New York Post, November 9, 2006
By Ryan Sager
A couple of big things expired Tuesday night: the usefulness of the trite Red/Blue dichotomy in American politics, and the George W. Bush/Karl Rove dream of the Republican Party holding a “permanent majority.”
But one big new thing was born: the interior West (the eight states off the West Coast: Arizona, Colorado, Idaho, Montana, Nevada, New Mexico, Utah and Wyoming) as America’s new political swing region.
Conservatives may not realize it yet, but all this will benefit the Republican Party in years to come.
Since 2000, President Bush and political guru Rove have pushed a mutant ideology that’s come to be known as “big-government conservatism” — a betrayal of the Reagan/Goldwater legacy, aimed at softening the image of the GOP in the eyes of voters who are culturally conservative but economically liberal. The result: out-of-control domestic spending, out-of-control pork projects and out-of-control corruption among the folks in charge of handing out the bacon.
And all that left the conservative Republican base disgusted with its leaders in Congress and the White House. While Iraq played a key role with voters in the middle, this conservative discontent is an equally big reason why Congress flipped. Evangelicals and weekly churchgoers moved away from the GOP this year, as did self-described conservatives, according to exit polls.
For a couple years, the War on Terror allowed Republicans to believe themselves invincible — able to do no wrong in the face of Democratic fecklessness, slowly painting the map Red. Tuesday’s losses broke that illusion — and provide a tremendous chance for the Republicans to clean house, wash off the stench of corruption and get back to basics as they plot their comeback in 2008.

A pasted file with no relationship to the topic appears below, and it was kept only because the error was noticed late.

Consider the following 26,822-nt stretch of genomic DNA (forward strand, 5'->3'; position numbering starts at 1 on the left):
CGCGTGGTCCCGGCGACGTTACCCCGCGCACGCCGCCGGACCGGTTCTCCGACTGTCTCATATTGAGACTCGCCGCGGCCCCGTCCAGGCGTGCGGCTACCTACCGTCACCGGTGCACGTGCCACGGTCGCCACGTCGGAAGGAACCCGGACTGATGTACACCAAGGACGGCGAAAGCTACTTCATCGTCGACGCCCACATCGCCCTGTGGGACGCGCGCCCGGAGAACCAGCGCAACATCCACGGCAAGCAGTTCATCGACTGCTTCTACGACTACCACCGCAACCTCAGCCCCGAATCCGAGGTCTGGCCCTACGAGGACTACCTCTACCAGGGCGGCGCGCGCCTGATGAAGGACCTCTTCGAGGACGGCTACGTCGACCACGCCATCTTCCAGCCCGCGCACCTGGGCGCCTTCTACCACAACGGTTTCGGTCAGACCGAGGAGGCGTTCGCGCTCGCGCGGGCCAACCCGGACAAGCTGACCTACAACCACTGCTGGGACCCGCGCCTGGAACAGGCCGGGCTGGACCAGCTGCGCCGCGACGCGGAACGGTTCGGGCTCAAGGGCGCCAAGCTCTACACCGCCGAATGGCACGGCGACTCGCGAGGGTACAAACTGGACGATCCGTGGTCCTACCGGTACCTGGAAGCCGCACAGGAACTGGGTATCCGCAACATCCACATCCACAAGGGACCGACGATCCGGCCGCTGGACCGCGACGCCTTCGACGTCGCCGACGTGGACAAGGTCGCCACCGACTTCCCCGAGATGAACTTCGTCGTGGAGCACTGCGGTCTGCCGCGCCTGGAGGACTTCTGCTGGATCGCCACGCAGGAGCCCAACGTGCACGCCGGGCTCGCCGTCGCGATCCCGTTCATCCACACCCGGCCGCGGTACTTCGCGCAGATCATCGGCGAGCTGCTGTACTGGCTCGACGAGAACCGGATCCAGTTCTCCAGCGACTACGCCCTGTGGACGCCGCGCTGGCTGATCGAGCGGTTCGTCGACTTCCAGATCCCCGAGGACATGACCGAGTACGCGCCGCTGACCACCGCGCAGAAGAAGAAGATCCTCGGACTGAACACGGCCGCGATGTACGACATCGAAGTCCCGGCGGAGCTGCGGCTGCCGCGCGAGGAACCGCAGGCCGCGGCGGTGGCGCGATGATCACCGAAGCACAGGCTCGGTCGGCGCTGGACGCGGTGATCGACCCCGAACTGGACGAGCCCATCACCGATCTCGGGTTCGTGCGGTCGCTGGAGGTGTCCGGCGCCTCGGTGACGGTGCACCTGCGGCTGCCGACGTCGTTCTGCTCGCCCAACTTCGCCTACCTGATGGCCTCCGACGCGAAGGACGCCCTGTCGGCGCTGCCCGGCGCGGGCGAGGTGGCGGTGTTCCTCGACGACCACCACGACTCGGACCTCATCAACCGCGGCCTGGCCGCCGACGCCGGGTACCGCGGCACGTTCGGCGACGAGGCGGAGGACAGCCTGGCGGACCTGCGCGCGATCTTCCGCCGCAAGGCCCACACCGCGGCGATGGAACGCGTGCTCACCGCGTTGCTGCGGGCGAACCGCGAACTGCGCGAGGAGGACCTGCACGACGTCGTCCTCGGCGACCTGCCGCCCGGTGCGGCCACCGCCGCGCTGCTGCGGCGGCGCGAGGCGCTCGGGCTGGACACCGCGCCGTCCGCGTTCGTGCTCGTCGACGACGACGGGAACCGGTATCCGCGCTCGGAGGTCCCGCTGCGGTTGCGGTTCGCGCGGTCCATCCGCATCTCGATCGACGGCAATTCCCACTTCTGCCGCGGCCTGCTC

But Republicans also face a strange new political landscape. Instead of split-in-two, the country now finds itself drawn-and-quartered: the conservative South as solidly Republican as ever, the liberal Northeast more Democratic than ever, the populist Midwest having taken a major turn toward the Democrats, and the libertarian West now up for grabs.
This last is perhaps the strangest of all for Republicans: The West used to be solid GOP territory. It’s been wavering recently, and after Tuesday, it’s a full-blown swing region:
* In Arizona, the GOP lost two House seats, one open, one J.D. Hayworth’s. Running as immigration restrictionists didn’t save either Republican.
* Arizona’s Senate race was also relatively tight: GOP incumbent Jon Kyl hung on with 53 percent to 44 percent against Democrat Jim Pederson. Last time out, in 2000, no Democrat even filed to run against Kyl; he won with 79 percent of the vote against minor-party candidates.
* Arizona this year also became the first state to vote down a state constitutional amendment to define marriage as between one and one woman.
* In Colorado, Democratic Attorney General Bill Ritter beat Republican Rep. Bob Beauprez to win the governorship. Democrats now hold five of the eight governorships in the interior West — up from zero in 2000. A cow can now wander from Canada to Mexico without setting hoof in a GOP-governed state.
* Democrats picked up an open, previously Republican House seat in Colorado — and nearly grabbed other seats in Wyoming, Idaho, New Mexico, Colorado and Nevada.
* In Montana, GOP Sen. Conrad Burns has likely lost his re-election bid to Democrat Jon Tester (a “netroots” favorite).
So, out of the gate in 2008, Arizona and Colorado (at the very least) will represent new battlegrounds, not safe GOP territory — a huge change.
Democrats’ territory expanded in this election, while the GOP’s contracted. If the Republicans want to avoid being pigeonholed as a party of the South, they’d better start figuring out how to re-win the West.
Ryan Sager’s new book is “The Elephant in the Room: Evangelicals, Libertarians, and the Battle to Control the Republican Party.”